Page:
By now, everyone knows that it's unwise to post on Facebook those scantily clad photos of yourself doing tequila shots, because a potential employer might see it and get the wrong (or right) idea. Google searches have become almost standard operating procedure for most employers looking to fill positions, and the self-posted, photographic proof that you walk on the wild side does not reflect well on your sense of responsibility.
But now there's a vetting company that really gets into the deep, dark details of your digital life, even researching what you "like" on your Facebook page, which could inadvertently show you in an unflattering light.
Let's say you hit the "Like" button on the comment: "I shouldn't have to press 1 for English. We are in the United States. Learn the language." The background check company Social Intelligence could label you as "racist," according to Forbes tech blogger Kashmir Hill.
And Social Intelligence will keep their findings on you in a file for seven years, although they will do new searches on you each time a potential employer requests it. So unless you remove those questionable photos and comments from as many as seven years ago -- before most socialsites existed and employers even dreamed of using them to vet potential employees -- you could be ruined.
And it's not only Facebook that you need to worry about. Social Intelligence searches everything you've said or posted to Twitter, Flickr, MySpace, the internet in general -- even some of your comments on articles and blogs. That negative Tweet two years ago about the color of someone's shoes? Who knows how that will be taken?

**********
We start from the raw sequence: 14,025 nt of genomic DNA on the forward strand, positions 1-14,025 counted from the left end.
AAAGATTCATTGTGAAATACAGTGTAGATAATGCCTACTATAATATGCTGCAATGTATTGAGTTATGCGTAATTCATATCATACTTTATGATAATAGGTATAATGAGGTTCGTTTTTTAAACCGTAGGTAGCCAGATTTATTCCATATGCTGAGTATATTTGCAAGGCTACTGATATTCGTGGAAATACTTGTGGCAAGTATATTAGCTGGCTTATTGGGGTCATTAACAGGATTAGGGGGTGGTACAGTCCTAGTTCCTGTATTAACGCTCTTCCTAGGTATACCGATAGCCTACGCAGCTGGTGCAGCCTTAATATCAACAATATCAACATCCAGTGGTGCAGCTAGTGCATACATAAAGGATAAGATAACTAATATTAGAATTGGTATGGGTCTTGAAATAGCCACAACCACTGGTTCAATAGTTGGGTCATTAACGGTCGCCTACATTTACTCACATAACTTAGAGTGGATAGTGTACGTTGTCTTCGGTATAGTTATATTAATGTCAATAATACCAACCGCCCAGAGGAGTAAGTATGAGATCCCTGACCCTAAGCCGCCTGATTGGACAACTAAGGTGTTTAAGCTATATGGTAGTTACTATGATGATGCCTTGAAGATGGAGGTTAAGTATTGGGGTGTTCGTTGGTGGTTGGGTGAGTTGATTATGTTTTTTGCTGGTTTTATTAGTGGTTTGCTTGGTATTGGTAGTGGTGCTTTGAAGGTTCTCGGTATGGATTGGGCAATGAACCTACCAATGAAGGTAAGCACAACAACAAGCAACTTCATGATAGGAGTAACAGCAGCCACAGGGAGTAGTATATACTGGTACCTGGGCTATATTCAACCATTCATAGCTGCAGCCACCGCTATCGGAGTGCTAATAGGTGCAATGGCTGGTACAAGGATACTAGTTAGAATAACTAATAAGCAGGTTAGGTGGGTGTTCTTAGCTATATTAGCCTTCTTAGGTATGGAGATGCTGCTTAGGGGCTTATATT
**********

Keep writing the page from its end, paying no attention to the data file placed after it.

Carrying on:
Now, lest you think that this potential privacy invasion is illegal, know that the FTC just determined that Social Intelligence Corp. is in compliance with the Fair Credit Reporting Act. At least for now, the government seems to allow this profiling, which some might consider invasive, to continue.
But this state of affairs puts us all in a frustrating position. If you go off the radar and decide to drastically reduce your online presence, potential employers might think you're not tech or socially savvy, and certainly out of touch with current trends in information sharing and gathering. On the other hand, if you really put yourself out there, one seemingly innocent tweet could cost you a job.
Your only hope might be that future bosses are forgiving -- or that they don't conduct such extensive background checks.
Stories from GlassDoor